Data remediation is one of the most important tasks we perform in our museum collection management work. Data remediation is the process of updating, correcting, or organizing data so that it can achieve its intended purpose.
This means the data already exists in a spreadsheet, database, or Collections Management System (CMS) but is missing critical elements, is inaccurate, or is in the wrong spot. We rely on data to inform the decisions we make regarding collections care, management, display, and access. When data is missing, incorrect, or not where it is supposed to be it affects our work and can put the collections at risk of damage or loss.
Data Schema and Content Standards
As museum professionals, we rely on data schema and data content standards to dictate what fields we use, which data goes to which field, and how the data should be entered into each field. It is important to be familiar with the data schema and content standards your museum uses; these are typically found in the museum CMS. The Dublin Core data schema is the most universally adopted data schema with its straightforward approach to capturing core data across all collection types. It is also the de-facto standard schema to support Open Archives Initiative Protocol for Metadata Harvesting (OAI-PMH)—the ability to have collection data “harvested” and placed in a collaborative portal. As for data content standards, the Cataloging Cultural Objects (CCO) guide is commonly used to dictate descriptive standards for museum artifacts. With these two standards in mind, we can now review the most important fields in the museum catalog and the common messes we find within them.
Identifier: This is a unique identifier field. This field is intended to capture a unique identification number tied to the object being described.
Common Messes: Missing data, inaccurate or obsolete accession numbers.
Publisher: The name of the archives, heritage organization, museum, or historical society where the materials reside on a permanent basis.
Common Messes: Informal or shortened names for the organization.
Title: This is the title or name of the object. Some repositories choose to use journalism-style titling, while others prefer simple titles.
Common Messes: Inconsistent title style creation, inaccurate titles, titles that are descriptive sentences, vague titles.
Creator: The name(s) of the people and/or organization responsible for creating the item being described. Depending on the descriptive standards your heritage organization follows the creator name can be Last Name, First Name or First Name Last Name, or both; followed by the birth and death dates of the creator (if a person and if known).
Common Messes: Missing data. If the creator is unknown then “Unknown” should be used. Inconsistent creator name formation, multiple creator name variations (same creator, multiple name authority records).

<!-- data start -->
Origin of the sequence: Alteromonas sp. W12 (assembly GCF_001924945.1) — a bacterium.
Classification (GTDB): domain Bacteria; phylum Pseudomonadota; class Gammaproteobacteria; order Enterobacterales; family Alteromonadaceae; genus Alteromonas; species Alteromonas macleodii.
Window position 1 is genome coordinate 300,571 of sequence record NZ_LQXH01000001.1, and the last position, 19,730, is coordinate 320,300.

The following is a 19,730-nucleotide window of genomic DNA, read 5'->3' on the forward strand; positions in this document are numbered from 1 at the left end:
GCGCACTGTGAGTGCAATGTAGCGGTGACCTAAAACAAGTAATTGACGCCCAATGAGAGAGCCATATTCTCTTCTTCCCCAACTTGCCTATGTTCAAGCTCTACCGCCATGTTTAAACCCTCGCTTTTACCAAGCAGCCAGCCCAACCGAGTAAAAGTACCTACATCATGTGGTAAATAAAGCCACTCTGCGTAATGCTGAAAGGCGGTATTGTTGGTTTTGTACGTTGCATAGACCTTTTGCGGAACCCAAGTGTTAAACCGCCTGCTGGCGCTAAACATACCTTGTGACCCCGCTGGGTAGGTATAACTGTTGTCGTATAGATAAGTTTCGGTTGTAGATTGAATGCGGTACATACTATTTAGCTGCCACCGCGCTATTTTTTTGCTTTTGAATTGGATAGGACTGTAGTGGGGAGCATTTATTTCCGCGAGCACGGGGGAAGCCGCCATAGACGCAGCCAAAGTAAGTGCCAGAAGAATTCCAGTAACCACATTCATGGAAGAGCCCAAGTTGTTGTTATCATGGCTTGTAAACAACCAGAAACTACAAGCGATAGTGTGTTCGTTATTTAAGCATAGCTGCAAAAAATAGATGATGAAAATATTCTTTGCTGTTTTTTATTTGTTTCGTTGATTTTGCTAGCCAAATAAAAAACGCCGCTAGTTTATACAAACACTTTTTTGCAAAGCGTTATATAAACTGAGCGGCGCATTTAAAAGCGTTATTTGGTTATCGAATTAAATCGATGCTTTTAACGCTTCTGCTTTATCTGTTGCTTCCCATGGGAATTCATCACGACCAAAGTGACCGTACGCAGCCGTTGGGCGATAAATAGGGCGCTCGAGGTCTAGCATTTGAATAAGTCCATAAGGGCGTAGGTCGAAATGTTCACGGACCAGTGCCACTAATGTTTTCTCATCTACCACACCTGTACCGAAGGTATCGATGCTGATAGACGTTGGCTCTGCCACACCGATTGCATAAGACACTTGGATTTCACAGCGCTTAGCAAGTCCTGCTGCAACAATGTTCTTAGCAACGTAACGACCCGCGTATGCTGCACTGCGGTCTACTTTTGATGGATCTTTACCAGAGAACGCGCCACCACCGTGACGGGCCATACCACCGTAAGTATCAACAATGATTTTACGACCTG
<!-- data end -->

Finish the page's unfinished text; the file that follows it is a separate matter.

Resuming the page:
Date: The date span represented by the earliest and latest dates of creation for the item being described. If the date is unknown, review the item for any context clues that could indicate an era or date approximation. The most common expressions are YYYY-MM-DD and MM-DD-YYYY. If the use of an approximate date is needed then circa should precede the estimated date, for example: circa 1990s.
Common Messes: Missing data especially when a “circa” date can be determined.
Type: The type of item or object classification, typically a hierarchical vocabulary.
Common Messes: No classification selected. There should always be a classification selected as this is obvious data that can be discerned from reviewing the object.
Format: The format of the item being described along with any accompanying dimensions.
Common Messes: Missing data. At the very least, dimensions should be captured.
Description: A description of the subjects represented within the item, the historical or cultural significance, the predominant formats of the materials used, and an overall sense of size.
Common Messes: Missing, inaccurate, or incomplete data.
Language of Materials: Indicate (as appropriate) the language(s) found within the item.
Common Messes: Missing data. Even if it seems irrelevant, any viewable language should be captured.
Subject: Select subjects that help to describe the item and assist external audiences to find the item via browsing by subject. The subject area is intended to capture the subject matter of the content depicted by the image or in the document, as well as the format of the material. Subjects are usually a mix of hierarchical controlled vocabularies (e.g. Nomenclature) as well as local vocabulary terms.
Common Messes: No subjects selected, or so few and broad subjects that they are minimally helpful in discovery searches.
Rights Management: The rights statement specific to the item or collection and the ways external audiences may or may not use it. For example, copyright or Creative Commons licenses.
Common Messes: No rights statement provided. There is language for every imaginable rights situation so there should always be a rights statement provided.
Relation: A link or citation of other collection items related to the item being described.
Common Messes: Missing links to data that exists both inside the home museum as well as related peer museums. This is the most often skipped required field.
In order to be the most efficient at our jobs we require accurate data. While data remediation can feel laborious or overwhelming, there are strategies we can use to assist us in this process. Next week will begin a review of strategies you can use to start your data cleanup.
Rachael Cristine Woody
If you’d like to learn more, please join us for “Evaluating the Shape of Museum Data”, presented by Rachael Woody TODAY, April 5, 2023 at 11 a.m. Pacific, 2 p.m. Eastern. (Can’t make it? Register anyway and we will send you a link to the recording and slides afterwards). Register now or call 604-278-6717.
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